“And it was a tiny lightbulb. Someone had apparently cut down a string of lights, and he had found them. He put three of them right where I’d put the peanuts.” The bulbs pleased Gunter. “It was a gift from a wild animal who thought I’d be interested. That guy with the window will probably like this. Maybe he’ll give me more peanuts.”
Bandit continued his visits for a year, burying the food in Gunter’s dried-out planters until a jungle crop of peanut plants waved in the air.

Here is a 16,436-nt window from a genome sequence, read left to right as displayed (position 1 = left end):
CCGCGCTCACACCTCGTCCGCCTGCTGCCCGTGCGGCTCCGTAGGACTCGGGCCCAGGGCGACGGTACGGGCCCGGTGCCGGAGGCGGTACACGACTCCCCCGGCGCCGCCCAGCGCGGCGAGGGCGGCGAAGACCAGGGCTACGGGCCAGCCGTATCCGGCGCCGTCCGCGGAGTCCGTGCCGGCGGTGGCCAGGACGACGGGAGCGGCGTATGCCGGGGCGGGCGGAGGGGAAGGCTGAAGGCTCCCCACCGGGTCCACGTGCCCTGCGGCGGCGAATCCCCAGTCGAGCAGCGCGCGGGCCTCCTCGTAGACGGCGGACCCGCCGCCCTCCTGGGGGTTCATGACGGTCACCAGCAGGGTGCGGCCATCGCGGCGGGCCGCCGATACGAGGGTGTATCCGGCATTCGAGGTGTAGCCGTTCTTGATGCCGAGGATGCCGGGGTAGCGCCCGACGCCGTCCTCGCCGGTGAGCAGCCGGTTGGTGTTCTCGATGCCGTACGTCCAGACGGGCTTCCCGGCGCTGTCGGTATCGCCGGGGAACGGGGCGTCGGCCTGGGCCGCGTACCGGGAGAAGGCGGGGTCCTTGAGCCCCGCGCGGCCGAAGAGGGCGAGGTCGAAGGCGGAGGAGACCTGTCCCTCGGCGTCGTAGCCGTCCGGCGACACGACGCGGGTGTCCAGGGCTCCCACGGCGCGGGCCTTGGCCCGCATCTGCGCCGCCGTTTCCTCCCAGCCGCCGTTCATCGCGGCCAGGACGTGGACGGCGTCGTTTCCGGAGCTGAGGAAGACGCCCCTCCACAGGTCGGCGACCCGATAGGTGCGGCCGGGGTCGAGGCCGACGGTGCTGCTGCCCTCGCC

If Gunter’s tastes are not quite obsolete, they are specific and require maintenance. Liquor needs to be ordered, supplies collected. “I call it my inventory,” he says. “I have a fetish for it. Razor blades, deodorant, glue, roach traps—I can’t stand the idea of running out. Toothpaste. I like to see several tubes of it backed up. Bars of soap. Phonograph needles—I buy them by the thousands. What if I ran out? My whole operation would fail.” He keeps cases of Teacher’s Scotch stacked in the kitchen. “There are two kinds of people in this world: people that run out of toilet paper and people that never do. Now I’m freaking out that they’ll discontinue incandescent bulbs. I will not live my life in fluorescent lights. I just won’t.” In the kitchen, Gunter opens a cabinet full of inventory and giggles. “Look! A child’s garden of lightbulbs. In case of an apocalypse.”